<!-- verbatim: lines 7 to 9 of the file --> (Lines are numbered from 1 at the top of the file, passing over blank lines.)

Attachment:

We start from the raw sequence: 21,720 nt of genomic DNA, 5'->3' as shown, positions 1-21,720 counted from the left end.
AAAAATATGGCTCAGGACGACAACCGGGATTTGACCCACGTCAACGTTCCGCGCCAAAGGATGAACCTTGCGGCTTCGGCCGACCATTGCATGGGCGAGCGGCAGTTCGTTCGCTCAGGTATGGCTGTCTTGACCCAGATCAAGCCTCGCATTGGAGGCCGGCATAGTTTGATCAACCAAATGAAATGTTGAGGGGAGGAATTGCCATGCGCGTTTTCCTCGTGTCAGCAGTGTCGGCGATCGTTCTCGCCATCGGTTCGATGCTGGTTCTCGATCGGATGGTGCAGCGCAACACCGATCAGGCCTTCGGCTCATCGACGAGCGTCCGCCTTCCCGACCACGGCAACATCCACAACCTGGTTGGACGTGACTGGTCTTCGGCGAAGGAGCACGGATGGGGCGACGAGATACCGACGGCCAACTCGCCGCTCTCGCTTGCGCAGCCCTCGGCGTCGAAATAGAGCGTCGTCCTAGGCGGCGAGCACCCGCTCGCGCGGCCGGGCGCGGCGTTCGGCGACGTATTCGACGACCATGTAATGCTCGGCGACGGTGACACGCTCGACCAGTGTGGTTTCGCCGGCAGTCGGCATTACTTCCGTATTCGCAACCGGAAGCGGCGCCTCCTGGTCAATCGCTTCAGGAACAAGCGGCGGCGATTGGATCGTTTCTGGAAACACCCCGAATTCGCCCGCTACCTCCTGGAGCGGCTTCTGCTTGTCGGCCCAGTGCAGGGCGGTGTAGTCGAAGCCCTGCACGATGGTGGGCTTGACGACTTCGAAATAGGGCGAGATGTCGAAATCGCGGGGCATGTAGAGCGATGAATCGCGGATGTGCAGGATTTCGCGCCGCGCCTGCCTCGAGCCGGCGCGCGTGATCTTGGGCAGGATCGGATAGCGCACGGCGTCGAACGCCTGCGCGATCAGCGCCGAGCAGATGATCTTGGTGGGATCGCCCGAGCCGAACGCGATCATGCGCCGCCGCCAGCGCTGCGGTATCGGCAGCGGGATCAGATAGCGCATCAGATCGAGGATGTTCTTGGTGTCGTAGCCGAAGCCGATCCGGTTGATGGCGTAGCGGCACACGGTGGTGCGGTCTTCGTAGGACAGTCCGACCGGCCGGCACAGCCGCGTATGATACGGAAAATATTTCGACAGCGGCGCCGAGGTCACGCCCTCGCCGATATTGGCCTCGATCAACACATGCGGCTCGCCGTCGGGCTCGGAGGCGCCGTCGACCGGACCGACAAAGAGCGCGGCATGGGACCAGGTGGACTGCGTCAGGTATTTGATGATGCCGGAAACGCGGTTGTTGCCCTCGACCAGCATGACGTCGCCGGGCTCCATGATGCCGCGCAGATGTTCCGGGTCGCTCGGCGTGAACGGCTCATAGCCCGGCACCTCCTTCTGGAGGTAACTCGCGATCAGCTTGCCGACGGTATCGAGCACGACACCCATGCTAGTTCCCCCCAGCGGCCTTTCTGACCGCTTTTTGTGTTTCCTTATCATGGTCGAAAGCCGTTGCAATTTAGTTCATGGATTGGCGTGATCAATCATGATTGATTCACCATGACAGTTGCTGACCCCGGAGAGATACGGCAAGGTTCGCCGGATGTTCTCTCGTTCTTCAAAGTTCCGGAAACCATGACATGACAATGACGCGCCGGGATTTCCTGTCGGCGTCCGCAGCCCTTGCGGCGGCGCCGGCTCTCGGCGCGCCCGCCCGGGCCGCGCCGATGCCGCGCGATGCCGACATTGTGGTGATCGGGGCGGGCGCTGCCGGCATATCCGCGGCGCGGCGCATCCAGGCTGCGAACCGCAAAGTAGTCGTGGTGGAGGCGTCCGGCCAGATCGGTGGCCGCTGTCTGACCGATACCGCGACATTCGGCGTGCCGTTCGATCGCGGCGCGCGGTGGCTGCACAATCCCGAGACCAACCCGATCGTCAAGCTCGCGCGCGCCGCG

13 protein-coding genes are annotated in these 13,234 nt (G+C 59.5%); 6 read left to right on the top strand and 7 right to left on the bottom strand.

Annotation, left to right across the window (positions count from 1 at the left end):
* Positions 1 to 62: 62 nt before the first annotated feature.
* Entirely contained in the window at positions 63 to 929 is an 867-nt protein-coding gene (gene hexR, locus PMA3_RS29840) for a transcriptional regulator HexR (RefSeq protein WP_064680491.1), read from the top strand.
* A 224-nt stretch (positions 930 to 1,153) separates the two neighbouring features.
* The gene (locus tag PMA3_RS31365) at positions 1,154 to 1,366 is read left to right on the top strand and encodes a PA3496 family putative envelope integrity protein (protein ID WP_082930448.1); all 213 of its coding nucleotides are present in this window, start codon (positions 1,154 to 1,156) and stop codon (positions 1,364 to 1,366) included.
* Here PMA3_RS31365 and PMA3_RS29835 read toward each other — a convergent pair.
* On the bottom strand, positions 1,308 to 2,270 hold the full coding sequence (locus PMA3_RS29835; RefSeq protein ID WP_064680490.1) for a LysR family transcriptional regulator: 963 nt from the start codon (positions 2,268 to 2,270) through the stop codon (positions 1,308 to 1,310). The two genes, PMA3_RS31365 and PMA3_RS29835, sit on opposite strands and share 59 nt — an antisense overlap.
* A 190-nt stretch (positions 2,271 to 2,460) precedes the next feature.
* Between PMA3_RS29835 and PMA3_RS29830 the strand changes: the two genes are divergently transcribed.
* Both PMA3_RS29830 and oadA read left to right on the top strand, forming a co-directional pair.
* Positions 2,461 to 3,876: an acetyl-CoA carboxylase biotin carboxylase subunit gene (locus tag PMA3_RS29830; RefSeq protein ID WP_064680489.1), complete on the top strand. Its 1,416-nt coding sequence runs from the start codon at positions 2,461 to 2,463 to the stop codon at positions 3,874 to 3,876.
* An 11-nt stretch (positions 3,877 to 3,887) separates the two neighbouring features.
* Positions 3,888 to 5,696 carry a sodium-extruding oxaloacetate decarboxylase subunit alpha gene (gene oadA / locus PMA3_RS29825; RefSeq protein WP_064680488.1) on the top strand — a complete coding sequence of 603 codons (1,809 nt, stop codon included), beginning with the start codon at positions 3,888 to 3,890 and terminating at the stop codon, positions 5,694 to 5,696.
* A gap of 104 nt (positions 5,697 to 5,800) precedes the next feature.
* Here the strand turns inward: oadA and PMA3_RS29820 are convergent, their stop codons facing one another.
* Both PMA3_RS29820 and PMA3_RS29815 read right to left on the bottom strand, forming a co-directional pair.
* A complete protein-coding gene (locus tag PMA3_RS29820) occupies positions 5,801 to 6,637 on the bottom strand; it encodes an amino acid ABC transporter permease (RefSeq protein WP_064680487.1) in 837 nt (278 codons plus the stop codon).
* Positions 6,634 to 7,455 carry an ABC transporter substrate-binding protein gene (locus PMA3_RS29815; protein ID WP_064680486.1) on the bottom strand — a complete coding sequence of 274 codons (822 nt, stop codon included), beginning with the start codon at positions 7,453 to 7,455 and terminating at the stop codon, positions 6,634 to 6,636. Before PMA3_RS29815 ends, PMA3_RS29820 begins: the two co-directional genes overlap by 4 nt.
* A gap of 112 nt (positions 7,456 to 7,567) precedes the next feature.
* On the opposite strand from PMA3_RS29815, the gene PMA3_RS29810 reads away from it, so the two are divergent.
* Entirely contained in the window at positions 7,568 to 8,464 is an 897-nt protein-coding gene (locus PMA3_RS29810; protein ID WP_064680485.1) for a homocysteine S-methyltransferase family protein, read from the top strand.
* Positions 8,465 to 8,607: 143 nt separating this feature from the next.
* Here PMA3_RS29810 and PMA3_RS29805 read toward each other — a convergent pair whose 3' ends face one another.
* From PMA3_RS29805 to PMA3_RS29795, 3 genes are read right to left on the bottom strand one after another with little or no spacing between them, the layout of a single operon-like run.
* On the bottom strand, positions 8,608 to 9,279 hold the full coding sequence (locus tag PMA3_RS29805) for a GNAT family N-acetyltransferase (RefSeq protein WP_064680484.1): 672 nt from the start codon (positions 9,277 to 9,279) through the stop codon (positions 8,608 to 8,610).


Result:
* A 224-nt stretch (positions 930 to 1,153) separates the two neighbouring features.
* The gene (locus tag PMA3_RS31365) at positions 1,154 to 1,366 is read left to right on the top strand and encodes a PA3496 family putative envelope integrity protein (protein ID WP_082930448.1); all 213 of its coding nucleotides are present in this window, start codon (positions 1,154 to 1,156) and stop codon (positions 1,364 to 1,366) included.
* Here PMA3_RS31365 and PMA3_RS29835 read toward each other — a convergent pair.